ET: What was your initial budget for the film?
TB: We had nineteen thousand and something hundred dollars to do this movie when we started in 1980. It was ridiculous! As a comparison, I think Sam Rami had one hundred and fifty thousand to do Evil Dead. Just as a sidebar, Sam and I were using the same lab in the city to do our films. He was doing Book of the Dead, the original title of Evil Dead, and I was doing Deadly Spawn and we would compare footage. He came into the lab one day and said “Ted, I may have a title change for the film, what do you think of this title – Evil Dead?” I said “Eh, I really like Book of the Dead better.” It goes to show you what I know!
ET: In retrospect, I would have to agree with you. Evil Dead sounds rather generic, Book of the Dead sounds like there is more meat to it.
TB: To me, Book of the Dead just sounded like a good title. Evil Dead sounded weird to me at the time. Now, we’re so used to that title it is hard to imagine it being called anything else. It just made more sense to me because there’s a book of the dead in the film. Go figure, his film went on to be very successful. We opened at the same time on Broadway in New York. We went to see Sam’s film and he went to see ours. I thought, look what we’ve done on a fraction of his budget. Imagine what we could have done with one hundred and fifty thousand! We had very talented people. We had Tim Hildebrandt; he got his start in film making and was familiar with it. He was an artist, he could build things, and we even shot in his house. To have someone like him as your art director and helping out was just great.
ET: Of course his son, Charles, was your lead actor. Did you see his character as an amalgam of you and your friends when you were growing up?
TB: Yes, it was that type of thing. The things in his room were a lot of stuff from my collection. I picked stuff that I knew might get ruined. At the time I had hundreds and hundreds of posters. For the basic story, I wanted a meteor to come down and the creature comes out. It kills some campers and eventually gets into a house, traps some people in there, and then we have the big ending. That was all I had. At the very beginning of the film, I wanted to design the creatures, I wanted to write the story, I wanted direct the film, produce it – I wanted to do everything. We didn’t have any money to hire anybody!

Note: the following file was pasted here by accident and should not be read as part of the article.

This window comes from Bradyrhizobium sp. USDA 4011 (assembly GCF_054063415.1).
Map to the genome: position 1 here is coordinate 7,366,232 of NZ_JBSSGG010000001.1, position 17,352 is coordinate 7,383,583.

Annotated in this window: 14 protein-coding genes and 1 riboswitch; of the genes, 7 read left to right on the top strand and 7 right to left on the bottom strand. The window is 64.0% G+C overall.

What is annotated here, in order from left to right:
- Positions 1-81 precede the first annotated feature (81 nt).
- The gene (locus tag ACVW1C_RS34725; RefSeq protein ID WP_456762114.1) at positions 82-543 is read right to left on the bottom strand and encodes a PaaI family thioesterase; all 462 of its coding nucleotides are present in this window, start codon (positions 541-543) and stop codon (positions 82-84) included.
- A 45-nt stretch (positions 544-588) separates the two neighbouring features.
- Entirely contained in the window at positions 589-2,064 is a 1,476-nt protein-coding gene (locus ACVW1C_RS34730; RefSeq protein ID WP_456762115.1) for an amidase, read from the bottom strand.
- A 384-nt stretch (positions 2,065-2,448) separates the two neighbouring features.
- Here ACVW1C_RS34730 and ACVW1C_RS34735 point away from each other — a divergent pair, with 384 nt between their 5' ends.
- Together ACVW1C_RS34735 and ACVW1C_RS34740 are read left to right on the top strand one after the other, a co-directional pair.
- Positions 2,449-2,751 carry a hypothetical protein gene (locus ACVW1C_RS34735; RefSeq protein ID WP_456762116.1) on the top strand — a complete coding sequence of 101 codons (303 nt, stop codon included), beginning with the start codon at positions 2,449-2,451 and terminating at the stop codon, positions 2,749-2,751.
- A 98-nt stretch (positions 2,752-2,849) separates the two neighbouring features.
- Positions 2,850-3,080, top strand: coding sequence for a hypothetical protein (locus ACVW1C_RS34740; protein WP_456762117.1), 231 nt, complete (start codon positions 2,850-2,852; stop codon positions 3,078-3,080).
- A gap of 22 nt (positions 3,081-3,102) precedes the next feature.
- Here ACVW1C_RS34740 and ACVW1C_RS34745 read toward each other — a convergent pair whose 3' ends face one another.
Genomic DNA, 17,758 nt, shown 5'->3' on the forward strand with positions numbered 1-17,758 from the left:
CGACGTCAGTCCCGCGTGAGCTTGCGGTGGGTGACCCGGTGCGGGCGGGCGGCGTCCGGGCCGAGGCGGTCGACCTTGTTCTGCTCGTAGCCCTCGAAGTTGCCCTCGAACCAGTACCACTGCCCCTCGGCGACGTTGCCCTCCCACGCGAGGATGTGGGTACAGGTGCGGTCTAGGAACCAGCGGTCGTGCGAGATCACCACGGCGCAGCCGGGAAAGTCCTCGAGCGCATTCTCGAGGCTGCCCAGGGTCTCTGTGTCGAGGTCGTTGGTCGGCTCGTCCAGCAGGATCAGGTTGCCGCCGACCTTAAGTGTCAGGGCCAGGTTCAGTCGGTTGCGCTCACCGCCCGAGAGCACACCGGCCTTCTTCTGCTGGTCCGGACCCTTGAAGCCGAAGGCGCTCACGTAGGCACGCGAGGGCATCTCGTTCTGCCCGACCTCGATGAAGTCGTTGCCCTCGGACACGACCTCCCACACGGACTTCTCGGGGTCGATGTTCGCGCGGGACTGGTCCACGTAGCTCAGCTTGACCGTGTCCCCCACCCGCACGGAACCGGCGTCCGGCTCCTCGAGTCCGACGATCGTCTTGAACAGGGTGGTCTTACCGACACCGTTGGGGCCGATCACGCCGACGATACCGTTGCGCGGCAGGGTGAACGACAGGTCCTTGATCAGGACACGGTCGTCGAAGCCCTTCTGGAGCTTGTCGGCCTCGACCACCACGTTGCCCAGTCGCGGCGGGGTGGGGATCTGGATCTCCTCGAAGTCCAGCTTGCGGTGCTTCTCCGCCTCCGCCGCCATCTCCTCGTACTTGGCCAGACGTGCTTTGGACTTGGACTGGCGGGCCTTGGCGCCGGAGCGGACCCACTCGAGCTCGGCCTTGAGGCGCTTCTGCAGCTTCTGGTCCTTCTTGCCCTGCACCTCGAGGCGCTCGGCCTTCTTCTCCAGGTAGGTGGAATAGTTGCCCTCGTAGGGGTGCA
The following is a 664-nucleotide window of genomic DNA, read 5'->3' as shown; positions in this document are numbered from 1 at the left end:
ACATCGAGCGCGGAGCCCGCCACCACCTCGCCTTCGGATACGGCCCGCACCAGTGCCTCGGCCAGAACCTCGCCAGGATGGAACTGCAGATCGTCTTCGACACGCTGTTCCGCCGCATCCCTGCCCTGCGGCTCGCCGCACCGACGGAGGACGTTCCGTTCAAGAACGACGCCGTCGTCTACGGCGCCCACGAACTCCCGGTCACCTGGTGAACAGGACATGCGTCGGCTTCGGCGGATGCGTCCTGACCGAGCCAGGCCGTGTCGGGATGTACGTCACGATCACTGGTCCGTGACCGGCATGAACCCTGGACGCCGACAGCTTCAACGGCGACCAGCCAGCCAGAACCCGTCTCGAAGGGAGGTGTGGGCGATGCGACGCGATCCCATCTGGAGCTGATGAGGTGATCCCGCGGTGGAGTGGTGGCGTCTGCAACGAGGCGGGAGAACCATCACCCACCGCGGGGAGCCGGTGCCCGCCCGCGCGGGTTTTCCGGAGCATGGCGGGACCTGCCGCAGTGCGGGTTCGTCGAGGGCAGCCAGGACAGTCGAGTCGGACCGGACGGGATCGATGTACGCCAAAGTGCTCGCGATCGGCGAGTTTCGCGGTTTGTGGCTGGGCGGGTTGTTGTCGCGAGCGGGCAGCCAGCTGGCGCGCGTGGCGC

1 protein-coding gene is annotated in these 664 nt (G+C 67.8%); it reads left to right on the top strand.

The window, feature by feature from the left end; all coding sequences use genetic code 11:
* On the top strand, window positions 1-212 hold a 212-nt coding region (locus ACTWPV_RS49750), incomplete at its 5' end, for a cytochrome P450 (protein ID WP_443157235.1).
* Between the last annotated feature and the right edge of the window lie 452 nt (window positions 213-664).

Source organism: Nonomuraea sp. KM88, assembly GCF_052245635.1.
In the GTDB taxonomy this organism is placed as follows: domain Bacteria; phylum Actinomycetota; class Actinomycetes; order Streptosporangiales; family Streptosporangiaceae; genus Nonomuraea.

ET: You didn’t want to do all those things out of narcissism, it was out of necessity.
TB: That’s it exactly. We just didn’t have any money. We had nineteen thousand five hundred dollars. John and I were also both working full time jobs at the time. John told me he had a friend, Doug McKeown, who worked in the city with actors and doing plays. He said if we brought him on board he could help with the writing and direct the film. We met with him and he seemed like a very nice guy. That’s how the film started, as simple as that. The toughest part was when we started auditioning actors and trying to get a camera crew. At first, as we were doing the film, I thought I can’t believe this is so easy – everything is falling into place. We had put out an ad and a guy came in who had all the equipment – sound equipment, lights, cameras, everything. Two weeks before we started production, he called me up and said he had to drop out because he had a paying job. I said “Are you out of your mind? We shoot in two weeks!” I hung up the phone and I didn’t know what to do. I made phone call after phone call, I couldn’t find anybody. It was two weeks before shooting, I thought this was so easy and it had just come back and kicked me square in the ass! I had no answers, no money, it was horrible. About a week before shooting, one of the guys who had originally said he couldn’t do the film called me back and said he was available, so we used his equipment.
ET: What was the filming schedule like?
TB: We shot on weekends. We had one week that everybody took off work and we shot for a week straight. The rest of it was just shot on weekends. It took about a year to film, it was pretty crazy. We had actors who had to drop out and we had to change parts around for that. The blonde girl was supposed to die and the brunette, Jean Tafler, was supposed to survive. Jean got a job acting in a play and had to drop out so I told her “Guess what? Now you’re the one who gets her head bit off and dropped out a window!”
ET: The beauty of it is no one notices that when they see the movie, it still makes sense.
TB: Right, we had shot so long that Richard Porter came back at the end and had his curly hair cut short! We just spritzed it down and hoped no one would notice. No one ever has either, no one ever mentions that his hair is totally shorter at the end than it is in the rest of the picture.
ET: Those were the scenes in the attic and in the close ups it looks like the actors are really sweating. It’s very believable that it was hot up there and his hair is matted down from sweat.
TB: It was hot in that attic! At one point, we had a thermometer up there that went to a hundred and something degrees and it exploded! It was over 110 degrees up there and we had people inside the spawn. We would hear a “thunk” when someone passed out and hit the ground and we would have to get them out. Then we would put someone else inside until they fainted!
Coming Next Week in The Deadly Interview Part 2: Distribution dilemmas, prop destruction, and life after The Deadly Spawn!